Recognized as the “First Lady of Yoga” since her ground breaking 1972 PBS television series, “Lilias! Yoga and You”, Lilias Folan is regarded as one of America’s most knowledgeable and beloved Master Yoga teachers. Steeped in many different yoga traditions, in recent years Lilias relies strongly on her own personal experience and intuition to influence her teaching.

 

Lilias was named one of the “Four most influential figures in American Yoga” over the past 100 years by the Yoga Journal. She was also recently featured in Yoga International “In Loving Gratitude” as one of the four woman who made yoga what it is today. The PBS television series “Lilias Yoga and You” and “Lilias!” was broadcast in every major market for 20 years reaching millions of new Yoga students. Lilias has appeared on The Today Show, The Mike Douglas Show, Phil Donahue, Richard Simmons as well as many other television broadcasts. Lilias was featured in Fit Yoga Magazine, Yoga + Joyful Living Magazine in 2009 and Yoga Journal Magazine in 2010. She continues to contribute to a variety of Yoga and Wellness publications. Lilias’s audience includes housewives, athletes, executives, seniors, Olympians, artists, members of Congress and a former President of the US.  Lilias recently took part in the prestigious New York Times Speaker Series. She continues to teach throughout the US and abroad  inspiring students and teachers throughout the USA, Canada and Europe with the benefits of yoga body, mind and spirit.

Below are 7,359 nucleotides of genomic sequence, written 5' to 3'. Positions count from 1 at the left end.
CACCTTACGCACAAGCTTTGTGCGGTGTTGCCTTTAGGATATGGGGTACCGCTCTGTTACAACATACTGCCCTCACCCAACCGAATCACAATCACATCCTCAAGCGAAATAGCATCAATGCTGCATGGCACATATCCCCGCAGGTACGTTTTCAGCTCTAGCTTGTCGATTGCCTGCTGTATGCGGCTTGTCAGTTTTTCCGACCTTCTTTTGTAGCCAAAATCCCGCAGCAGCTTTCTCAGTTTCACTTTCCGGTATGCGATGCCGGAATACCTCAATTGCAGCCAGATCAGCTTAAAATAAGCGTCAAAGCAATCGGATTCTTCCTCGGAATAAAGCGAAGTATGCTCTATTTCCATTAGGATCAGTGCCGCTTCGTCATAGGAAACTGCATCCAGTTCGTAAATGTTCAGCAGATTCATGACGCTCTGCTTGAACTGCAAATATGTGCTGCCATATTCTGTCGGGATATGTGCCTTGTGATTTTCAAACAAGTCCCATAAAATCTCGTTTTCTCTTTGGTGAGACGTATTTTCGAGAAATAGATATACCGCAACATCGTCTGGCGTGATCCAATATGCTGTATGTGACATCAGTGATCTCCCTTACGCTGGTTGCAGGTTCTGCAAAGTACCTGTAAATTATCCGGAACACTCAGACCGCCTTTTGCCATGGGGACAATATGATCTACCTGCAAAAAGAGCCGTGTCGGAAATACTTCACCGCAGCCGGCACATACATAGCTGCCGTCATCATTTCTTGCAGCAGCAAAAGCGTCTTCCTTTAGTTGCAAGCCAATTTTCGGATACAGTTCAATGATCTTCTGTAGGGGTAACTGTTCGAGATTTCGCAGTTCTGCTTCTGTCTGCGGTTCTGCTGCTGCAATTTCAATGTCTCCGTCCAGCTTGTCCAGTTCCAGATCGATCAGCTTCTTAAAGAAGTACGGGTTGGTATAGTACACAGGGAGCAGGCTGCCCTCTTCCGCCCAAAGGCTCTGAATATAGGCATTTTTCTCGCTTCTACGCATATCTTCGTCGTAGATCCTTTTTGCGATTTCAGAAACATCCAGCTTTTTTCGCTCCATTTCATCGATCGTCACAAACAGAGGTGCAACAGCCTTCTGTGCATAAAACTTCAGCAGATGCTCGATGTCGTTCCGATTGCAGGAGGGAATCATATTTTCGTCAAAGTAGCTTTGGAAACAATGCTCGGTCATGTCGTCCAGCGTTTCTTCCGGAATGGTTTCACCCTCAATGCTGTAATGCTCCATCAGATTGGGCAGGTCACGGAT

In Lilias’s own words: “I first began to establish the distinctive “Lilias” style of yoga in a darkened TV studio in 1972, teaching to a red light. But I never felt alone in that studio—I could always sense my unseen class. I pictured each student getting off the couch and sitting with me on the floor. Because I could not see my students, their comfort and safety in poses was always a prime concern. Going slowly through the postures, pulling them apart, and being clear about details and alignment became a style of teaching. The cameras used the body as a blackboard so the audience could see the poses and breathing from all angles. It was very important for me to explain everything I could about each pose and make sure I gave all the information needed to practice effectively and without injury. This was the beginning of Lilias yoga.”


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